The Blandin Foundation

Something new that I’m seeing as a result of the pandemic is that a number of private foundations are now helping communities tackle the digital divide and digital inclusion issues. Today I want to talk about a foundation that has been effectively addressing these issues for years. The Blandin Foundation from the small town of Grand Rapids, Minnesota has been a powerful influence in promoting and furthering rural broadband in the state. I’ve known the folks at Blandin for many years and have seen first-hand how their work has benefitted rural broadband in Minnesota.

The Blandin Foundation was created in 1941 with a gift from Charles K. Blandin. Mr. Blandin started his career as a roving newspaperman and eventually came to own a successful paper mill in Grand Rapids. The foundation was created to benefit the area around Grand Rapids, but over time grew to work with rural issues around Minnesota.

The direction provided by the founder was to undertake work that would lead to the ‘betterment of mankind”. The foundation originally concentrated on leadership training, and over the year, Blandin has trained over 7,000 local community leaders and 600 tribal leaders around the state on leadership skills. The foundation saw that one of the best ways to help local communities was to help local leaders develop the skills that would make them more effective.

As the foundation worked with rural communities, they realized in the early 2000s that broadband had become an integral component of the solution for almost every problem that rural communities were facing. Blandin branched out from leadership training and in 2003 began to tackle the lack of adequate broadband in rural Minnesota.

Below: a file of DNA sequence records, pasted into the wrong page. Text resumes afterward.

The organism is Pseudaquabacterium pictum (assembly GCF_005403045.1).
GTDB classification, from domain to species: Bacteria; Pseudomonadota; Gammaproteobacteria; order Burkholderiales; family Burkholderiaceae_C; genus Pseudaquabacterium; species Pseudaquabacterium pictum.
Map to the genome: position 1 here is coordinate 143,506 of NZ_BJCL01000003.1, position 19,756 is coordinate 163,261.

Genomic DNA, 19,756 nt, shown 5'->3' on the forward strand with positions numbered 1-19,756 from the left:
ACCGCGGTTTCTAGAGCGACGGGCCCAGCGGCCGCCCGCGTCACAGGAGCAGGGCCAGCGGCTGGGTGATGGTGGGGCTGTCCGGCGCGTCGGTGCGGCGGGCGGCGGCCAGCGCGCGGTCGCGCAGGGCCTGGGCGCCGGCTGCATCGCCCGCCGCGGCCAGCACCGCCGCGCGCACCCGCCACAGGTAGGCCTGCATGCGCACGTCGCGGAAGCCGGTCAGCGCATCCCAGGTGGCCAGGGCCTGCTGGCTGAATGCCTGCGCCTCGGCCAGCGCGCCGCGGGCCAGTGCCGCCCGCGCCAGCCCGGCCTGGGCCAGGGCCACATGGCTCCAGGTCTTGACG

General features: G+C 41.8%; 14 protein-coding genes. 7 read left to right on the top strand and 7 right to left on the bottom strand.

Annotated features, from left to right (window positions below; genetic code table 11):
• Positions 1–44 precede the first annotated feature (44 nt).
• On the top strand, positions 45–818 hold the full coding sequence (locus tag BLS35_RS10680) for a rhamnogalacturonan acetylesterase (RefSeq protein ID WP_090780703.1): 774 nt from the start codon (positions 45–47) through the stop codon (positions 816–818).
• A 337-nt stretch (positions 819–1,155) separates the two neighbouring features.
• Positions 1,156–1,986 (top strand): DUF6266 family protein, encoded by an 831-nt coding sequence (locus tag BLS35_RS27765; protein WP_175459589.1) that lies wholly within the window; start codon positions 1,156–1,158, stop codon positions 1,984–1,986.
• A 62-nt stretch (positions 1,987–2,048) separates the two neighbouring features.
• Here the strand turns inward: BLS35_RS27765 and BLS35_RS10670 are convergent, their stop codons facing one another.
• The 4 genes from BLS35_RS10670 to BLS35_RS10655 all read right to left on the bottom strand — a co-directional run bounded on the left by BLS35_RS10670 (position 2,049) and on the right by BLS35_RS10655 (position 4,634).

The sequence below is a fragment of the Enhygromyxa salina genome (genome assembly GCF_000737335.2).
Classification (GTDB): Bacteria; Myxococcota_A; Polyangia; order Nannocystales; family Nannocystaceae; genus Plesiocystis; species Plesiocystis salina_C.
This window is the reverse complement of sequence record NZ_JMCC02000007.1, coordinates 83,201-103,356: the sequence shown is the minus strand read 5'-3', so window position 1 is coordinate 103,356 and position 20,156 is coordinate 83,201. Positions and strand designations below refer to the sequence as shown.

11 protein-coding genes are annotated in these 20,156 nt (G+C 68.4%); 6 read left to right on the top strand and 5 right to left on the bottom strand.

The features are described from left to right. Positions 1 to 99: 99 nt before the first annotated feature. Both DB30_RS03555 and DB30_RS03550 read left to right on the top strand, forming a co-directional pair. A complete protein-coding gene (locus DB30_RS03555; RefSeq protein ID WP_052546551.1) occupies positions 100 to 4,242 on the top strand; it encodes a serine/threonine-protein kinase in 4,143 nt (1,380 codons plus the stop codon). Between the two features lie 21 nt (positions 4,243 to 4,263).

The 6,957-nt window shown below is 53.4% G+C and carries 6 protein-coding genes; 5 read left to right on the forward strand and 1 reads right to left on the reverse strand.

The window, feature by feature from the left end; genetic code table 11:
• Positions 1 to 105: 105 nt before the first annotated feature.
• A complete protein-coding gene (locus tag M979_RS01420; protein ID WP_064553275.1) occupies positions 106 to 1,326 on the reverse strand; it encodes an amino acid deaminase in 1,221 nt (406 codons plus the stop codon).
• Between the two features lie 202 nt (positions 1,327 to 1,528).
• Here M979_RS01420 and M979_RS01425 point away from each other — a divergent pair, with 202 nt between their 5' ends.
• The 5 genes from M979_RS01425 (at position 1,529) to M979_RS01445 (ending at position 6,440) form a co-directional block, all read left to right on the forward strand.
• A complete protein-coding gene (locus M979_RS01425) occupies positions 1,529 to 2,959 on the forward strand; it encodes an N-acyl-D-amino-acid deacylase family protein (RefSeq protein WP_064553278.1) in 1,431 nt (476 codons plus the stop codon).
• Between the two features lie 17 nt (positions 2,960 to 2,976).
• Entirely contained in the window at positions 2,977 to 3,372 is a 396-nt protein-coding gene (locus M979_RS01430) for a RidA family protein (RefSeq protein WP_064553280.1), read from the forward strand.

Blandin’s most effective tool has been using grants to create two-year partnerships with communities that want to solve broadband gaps. Blandin provides matching grants of up to $75,000 to tackle a wide range of issues associated with broadband.

One component of these grants provides $25,000 to help pay for a broadband feasibility study. These studies have specific goals of identifying the cost of building a broadband network using a range of technologies. The studies also look at market demand to help estimate how many people in a community might buy broadband if it was available. These studies have proven to be extremely useful since they are used by communities to talk with potential ISP partners. ISPs find the results of the studies to be useful since it answers the basic questions the cost of construction and the potential revenues that might come from a given community. I know of dozens of examples in Minnesota where the feasibility studies have led to ISPs seeking grants or directly building broadband networks in communities.

Communities use these grants in numerous other ways. I talked to Bernadine Joselyn, the Director of Public Policy and Engagement. She told me that communities are resourceful and often use this single grant to fund over a dozen initiatives associated with finding better broadband. This document shows the kinds of local initiatives that are funded by these matching grants.

Blandin doesn’t just hand communities the grants but works with them to effectively use the funding to find real solutions. Blandin works closely with communities as they implement grant programs. For example, every grant comes with up to 32 hours of technical assistance to help communities understand the technology and complexities of broadband.

Blandin also has an ongoing mission to educate the public about broadband. They hold periodic webinars that delve into broadband topics. They have an annual broadband conference where communities can meet others who are looking to solve the same problems. They write one of my favorite broadband blogs that looks at topics specific to broadband in Minnesota.

I know from experience that Blandin has made a big difference in Minnesota. There are numerous communities that now have better broadband that came as a direct result of the grants provided by Blandin. I know that many of the foundations that are now looking at broadband issues are seeking a way to be effective. They could learn a lot from the approach taken by Blandin and the successes they have had from working directly with communities.

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